Dr. Korey Hood is a clinical health psychologist and Professor of Pediatrics and of Psychiatry and Behavioral Sciences at Stanford University
. He directs NIH- and foundation-funded clinical research to improve the health and quality of life of people with diabetes. He designs programs that (1) address barriers to managing type 1 diabetes, and (2) optimize the use of diabetes devices and technologies to improve outcomes
. He also coordinates the Human Factors assessments in national and international closed loop trials
. Last, but not least, Dr. Hood is married to Dr. Diana Naranjo.
Like Dr. Hood, Dr. Naranjo is a clinical health psychologist. She is an Associate Professor of Psychiatry and Behavioral Sciences and Child and Adolescent Psychiatry at Stanford University
and has a private practice
working with families with diabetes. Much of her work involves training community mental health professionals about diabetes as a way to reach and support people with diabetes nationally. She's studied individual, family, and digital factors affecting the management of type 1 diabetes
, and, with Dr. Hood, published a review on how psychological factors affect diabetes technology use
Drs. Hood and Naranjo met six years ago at a Behavioral Research in Diabetes Group Exchange (BRIDGE) meeting. They've been married for almost four years.
Diabetes brought them together. It is the focus of their work. Diabetes is also a part of their home life because Korey has diabetes
I recently caught up with Korey and Diana at BRIDGE. We chatted about their work/life diabetes dance. Here's how that went down...
Diabetes is a huge part of your professional and personal lives. What does that look like day-to-day?
Diana: Korey and I talk about diabetes A LOT together. We talk about his diabetes, all diabetes, about research, about cases, about new ideas. We are super collaborative in both life and work.
Tell me about your diabetes diagnosis and what helps you manage it.
Korey: Six months into working on a PhD focused on the behavioral and psychological health of people with type 1 diabetes, I was diagnosed with type 1 diabetes. That was 17 years ago. I manage a lot on my own, and I don't need handholding or guidance. I definitely don't want a lot of advice.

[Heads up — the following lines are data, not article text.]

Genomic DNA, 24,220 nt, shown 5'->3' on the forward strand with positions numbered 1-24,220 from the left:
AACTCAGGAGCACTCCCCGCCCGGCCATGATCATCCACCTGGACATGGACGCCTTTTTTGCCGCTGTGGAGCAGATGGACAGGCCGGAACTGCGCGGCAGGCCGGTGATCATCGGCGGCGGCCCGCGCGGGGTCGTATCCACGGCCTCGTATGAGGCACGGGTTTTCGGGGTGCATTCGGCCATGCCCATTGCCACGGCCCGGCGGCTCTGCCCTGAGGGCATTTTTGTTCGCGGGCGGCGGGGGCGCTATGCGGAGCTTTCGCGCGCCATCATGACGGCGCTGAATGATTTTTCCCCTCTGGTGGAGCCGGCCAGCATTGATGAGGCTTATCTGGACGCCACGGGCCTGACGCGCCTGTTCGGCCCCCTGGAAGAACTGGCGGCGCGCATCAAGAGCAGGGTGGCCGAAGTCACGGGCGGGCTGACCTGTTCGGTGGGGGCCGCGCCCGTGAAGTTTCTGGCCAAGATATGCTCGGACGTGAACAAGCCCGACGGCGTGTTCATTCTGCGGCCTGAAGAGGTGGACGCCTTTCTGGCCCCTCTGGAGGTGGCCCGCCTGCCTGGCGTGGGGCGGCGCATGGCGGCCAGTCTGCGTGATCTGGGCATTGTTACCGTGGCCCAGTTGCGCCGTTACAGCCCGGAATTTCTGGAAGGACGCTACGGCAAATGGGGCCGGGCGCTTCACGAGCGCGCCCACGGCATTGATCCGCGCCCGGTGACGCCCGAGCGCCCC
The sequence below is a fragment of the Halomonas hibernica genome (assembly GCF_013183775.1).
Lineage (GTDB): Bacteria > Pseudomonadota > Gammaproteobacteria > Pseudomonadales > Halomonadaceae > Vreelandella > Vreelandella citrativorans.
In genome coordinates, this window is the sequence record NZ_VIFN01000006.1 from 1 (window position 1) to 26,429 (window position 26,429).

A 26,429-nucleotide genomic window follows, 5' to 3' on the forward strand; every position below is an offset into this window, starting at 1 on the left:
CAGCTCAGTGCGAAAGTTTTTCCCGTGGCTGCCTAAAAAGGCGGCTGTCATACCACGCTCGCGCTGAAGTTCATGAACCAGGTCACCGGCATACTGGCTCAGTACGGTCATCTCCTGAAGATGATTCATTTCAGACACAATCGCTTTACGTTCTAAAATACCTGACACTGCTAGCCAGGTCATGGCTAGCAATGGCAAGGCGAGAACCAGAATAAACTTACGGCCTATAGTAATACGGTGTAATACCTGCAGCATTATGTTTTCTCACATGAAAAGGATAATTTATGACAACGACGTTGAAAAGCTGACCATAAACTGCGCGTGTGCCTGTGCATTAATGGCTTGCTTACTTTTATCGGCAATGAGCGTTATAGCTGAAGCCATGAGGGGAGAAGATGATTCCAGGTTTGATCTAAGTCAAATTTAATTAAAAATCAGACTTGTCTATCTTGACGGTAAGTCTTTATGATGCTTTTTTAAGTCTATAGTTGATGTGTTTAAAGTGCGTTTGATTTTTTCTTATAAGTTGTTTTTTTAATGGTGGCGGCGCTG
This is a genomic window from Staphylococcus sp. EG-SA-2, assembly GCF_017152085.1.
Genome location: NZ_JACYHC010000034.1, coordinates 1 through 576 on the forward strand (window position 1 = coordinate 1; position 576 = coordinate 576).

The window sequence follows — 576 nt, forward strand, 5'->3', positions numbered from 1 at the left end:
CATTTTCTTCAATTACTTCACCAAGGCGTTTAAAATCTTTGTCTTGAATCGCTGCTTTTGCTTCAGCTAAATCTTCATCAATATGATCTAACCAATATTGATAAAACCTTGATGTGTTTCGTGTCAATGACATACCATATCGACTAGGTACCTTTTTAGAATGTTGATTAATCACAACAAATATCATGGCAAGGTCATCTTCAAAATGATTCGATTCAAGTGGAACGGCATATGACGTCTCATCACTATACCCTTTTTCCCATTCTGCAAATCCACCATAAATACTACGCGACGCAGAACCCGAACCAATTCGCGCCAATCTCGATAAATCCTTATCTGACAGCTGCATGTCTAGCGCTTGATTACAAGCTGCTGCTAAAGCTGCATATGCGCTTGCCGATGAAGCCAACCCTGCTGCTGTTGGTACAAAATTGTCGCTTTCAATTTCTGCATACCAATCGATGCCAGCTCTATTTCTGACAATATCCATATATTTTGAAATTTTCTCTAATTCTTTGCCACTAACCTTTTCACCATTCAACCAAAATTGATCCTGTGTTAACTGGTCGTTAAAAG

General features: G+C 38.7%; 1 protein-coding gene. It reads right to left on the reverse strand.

Diana: Any advice. (laughter…)
Korey: Help with the things I need, occasionally, is helpful. I get a lot of emotional support from being around other adults with type 1, or even couples. We know other couples where one person has type 1.
Most of the teens with diabetes I see in clinic want peers with diabetes they can talk to. They don't want to talk about diabetes, per se. I'm the same way many times. I don't need to talk about my diabetes with people with diabetes. Just being around other people with this shared experience is helpful. It's because they get it.
My professional life is all about diabetes. Many times it's complete diabetes overload. It's less about the personal stuff. It's more the professional side - being in diabetes all the time. I notice when I have breaks from work, even for 4-5 days, I've thought less about diabetes. And, that's refreshing. I have to find those times when I can step away. It helps in my own management. I'm on autopilot when I'm busy, and tons of things are going on with me professionally.
Has being married to someone with type 1 diabetes shaped your work in diabetes?
Diana: It gives me street cred. I study diabetes, counsel people with diabetes, but I live in a household with diabetes. I see the daily tasks, the difficulties, the triumphs — all of it. If it's in your life, you have a different understanding of it than if you only see it in your office. That being said, I don't understand it to the level Korey understands it because it's not mine.
How does Korey's diabetes affect you?